Identical Twins Diagnosed With Same Rare Cancer; Case May Reveal Disease’s Genetic Roots

A pair of five-year-old identical twin brothers living in Michigan were both diagnosed with the same rare form of leukemia within days of each other. Although tragic, the twins' case may also help us better understand the mysterious link between cancer and genetics.

The two brothers were both diagnosed with T-cell acute lymphocytic leukemia with 13 days of each other, The Daily Mail reported. The cancer risk for an identical twin of a child with leukemia is significantly higher than the risk for any other sibling or a fraternal twin, said Mott pediatric oncologist Dr. Rama Jasty Rao, Medical Xpress reported.

The risk of developing leukemia for the twin of a child with the disease is higher for the more common B-cell acute lymphocytic leukemia (ALL) — for 80 to 85 percent of children with ALL, the leukemia starts in B cells. However, Zane and Zac have the rarer T-cell ALL, which, according to Rao, makes the double diagnosis even more shocking.

cancer The twin's cord blood could shed light on the genetics behind some cancers. Photo Courtesy of Getty/ALEXANDER KHUDOTEPLY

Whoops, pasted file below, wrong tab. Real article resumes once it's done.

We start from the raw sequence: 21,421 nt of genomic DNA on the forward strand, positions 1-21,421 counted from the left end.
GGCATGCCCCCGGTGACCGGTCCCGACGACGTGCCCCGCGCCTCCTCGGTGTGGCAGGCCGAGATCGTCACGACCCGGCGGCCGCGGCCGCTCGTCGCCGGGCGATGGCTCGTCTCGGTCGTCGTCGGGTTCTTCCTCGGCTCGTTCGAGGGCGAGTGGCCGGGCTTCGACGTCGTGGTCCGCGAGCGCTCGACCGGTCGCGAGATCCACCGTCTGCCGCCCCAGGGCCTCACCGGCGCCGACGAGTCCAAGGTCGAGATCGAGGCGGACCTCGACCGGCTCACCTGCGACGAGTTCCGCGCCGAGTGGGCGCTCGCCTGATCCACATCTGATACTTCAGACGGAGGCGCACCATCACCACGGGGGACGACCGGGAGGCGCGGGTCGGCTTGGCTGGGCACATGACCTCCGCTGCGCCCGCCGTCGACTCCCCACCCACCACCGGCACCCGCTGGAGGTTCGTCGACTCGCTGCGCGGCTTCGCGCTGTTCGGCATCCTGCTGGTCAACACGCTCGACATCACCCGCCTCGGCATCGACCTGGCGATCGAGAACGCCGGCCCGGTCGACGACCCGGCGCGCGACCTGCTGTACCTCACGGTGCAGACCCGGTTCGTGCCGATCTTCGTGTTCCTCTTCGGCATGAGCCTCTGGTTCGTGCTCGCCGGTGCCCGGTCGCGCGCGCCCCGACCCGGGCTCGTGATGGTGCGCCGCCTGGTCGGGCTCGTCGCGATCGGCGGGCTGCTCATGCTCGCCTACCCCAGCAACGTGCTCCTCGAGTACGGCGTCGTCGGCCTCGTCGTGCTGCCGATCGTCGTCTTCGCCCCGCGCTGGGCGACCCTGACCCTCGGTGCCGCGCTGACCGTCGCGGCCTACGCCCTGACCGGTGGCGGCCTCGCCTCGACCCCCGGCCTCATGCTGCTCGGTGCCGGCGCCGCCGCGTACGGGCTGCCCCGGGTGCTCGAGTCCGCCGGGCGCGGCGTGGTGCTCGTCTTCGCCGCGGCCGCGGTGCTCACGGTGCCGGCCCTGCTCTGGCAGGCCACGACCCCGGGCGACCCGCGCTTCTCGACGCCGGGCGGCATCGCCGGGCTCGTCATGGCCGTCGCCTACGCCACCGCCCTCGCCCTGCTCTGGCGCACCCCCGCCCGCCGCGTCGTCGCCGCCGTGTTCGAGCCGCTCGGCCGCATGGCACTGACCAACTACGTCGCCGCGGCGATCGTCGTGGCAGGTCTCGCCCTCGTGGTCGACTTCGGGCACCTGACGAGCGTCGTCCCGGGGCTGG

Cancer is ultimately caused by abnormal cell function, and according to the American Cancer Society, certain types of cancers can run in families. In the case of the twins, it may be that they inherited a gene mutation that was present in the egg or sperm that formed the child. Still, while we know that there are genetic factors to cancer, it's unclear where they begin.

"The odds of both twins getting this type of cancer at age 5 are so small. It was very unexpected," said Rao, reported Medical Xpress. "Taking care of one child with leukemia is intense enough. To have two kids diagnosed at the same time, it's unbelievable."

The twins are doing well, and both are responding well to chemotherapy treatments. In addition, the boys’ parents have also donated their son’s umbilical cord blood for pediatric cancer research in the hopes that it may reveal just how genetics contribute to cancer development.

"Because they are twins, samples of their cord blood shed a lot of light on how genetic factors may contribute to cancer development," added Rao. “We know these abnormalities started in utero but just now transformed to full blown leukemia, so we can study the pathways of how and why this happened.”

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